Ann Dunlap, M. Ed ’17, Leadership & Organizational Performance (Peabody) | TFC Social Enterprise Consulting Participant Spring 2017
My experience with Social Enterprise Consulting (SEc) began in January 2016 when I decided to join an interdisciplinary group of students who were planning to undertake consulting projects for local social enterprises. At the time, I wasn’t even sure what this really meant, and I remember feeling uncertain about what I would learn and what type of work this might entail. My vague expectations were far surpassed; joining SEc was one of the best decisions I made during graduate school.
During my three semesters as a member of SEc, I partnered with two different clients and worked with students from four other graduate schools at Vanderbilt. I spent two semesters working with Justice Industries, a local social enterprise aimed at job creation for people who suffer chronic unemployment. My work with Justice Industries focused on creating a marketing plan and a customer acquisition plan with the goal of growing Justice Industries’ business, and it taught me the necessity of creating a sustainable business plan and thinking big when considering social impact work.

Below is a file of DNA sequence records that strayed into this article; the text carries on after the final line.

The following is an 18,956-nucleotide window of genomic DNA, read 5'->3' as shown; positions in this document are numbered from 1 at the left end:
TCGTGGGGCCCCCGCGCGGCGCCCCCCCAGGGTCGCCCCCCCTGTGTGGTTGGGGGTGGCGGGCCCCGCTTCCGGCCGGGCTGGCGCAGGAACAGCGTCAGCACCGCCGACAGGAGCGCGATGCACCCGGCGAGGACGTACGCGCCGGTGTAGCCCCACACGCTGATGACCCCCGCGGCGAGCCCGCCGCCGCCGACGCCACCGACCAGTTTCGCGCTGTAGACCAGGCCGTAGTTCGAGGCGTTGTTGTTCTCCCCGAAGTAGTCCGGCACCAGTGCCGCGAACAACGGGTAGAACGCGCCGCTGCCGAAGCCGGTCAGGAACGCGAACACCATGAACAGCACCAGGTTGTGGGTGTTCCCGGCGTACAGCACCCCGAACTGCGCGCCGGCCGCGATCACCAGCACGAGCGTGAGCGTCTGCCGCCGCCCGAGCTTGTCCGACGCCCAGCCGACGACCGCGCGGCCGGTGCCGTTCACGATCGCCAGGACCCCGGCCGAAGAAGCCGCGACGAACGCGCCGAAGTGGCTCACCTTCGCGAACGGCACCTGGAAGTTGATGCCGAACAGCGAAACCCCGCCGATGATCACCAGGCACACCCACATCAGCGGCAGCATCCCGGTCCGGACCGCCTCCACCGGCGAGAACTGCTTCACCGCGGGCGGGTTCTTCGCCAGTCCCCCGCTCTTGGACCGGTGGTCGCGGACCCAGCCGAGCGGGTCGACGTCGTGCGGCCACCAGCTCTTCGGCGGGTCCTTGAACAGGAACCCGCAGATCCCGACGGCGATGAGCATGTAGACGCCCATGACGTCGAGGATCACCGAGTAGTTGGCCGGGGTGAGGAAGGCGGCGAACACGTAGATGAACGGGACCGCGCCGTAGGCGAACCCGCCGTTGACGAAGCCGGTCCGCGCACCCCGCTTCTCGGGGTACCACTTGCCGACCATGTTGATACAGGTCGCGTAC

This semester, I worked on a project centered around recruiting and retention efforts for Vanderbilt Dining employees. While not a traditional social enterprise, many of Vanderbilt Dining’s employees live at or close to the poverty line and work only nine months out of the year. (There is not a need for on-campus dining services while students are on summer vacation.) Highlights of this project included conducting a focus group with VU Dining employees to hear firsthand about the challenges and benefits of working at Vanderbilt and learning more about a workforce that I knew little about, yet interacted with while on campus. Throughout this project, I realized the importance of zooming out and analyzing a problem from many different angles. In doing this, my group better understood the scope of the problem and the variety of factors that impact it. In the end, our comprehensive understanding of the problem allowed us to deliver six recommendations to Vanderbilt Dining, presented to key staff.
As graduation approaches, I’m sad to see my time with SEc come to an end. It has been a highlight of my time at Vanderbilt, and my critical thinking and problem solving skills have grown because of my work with this incredible group of students. Without a doubt, I will lean on these skills as I begin my career after graduation.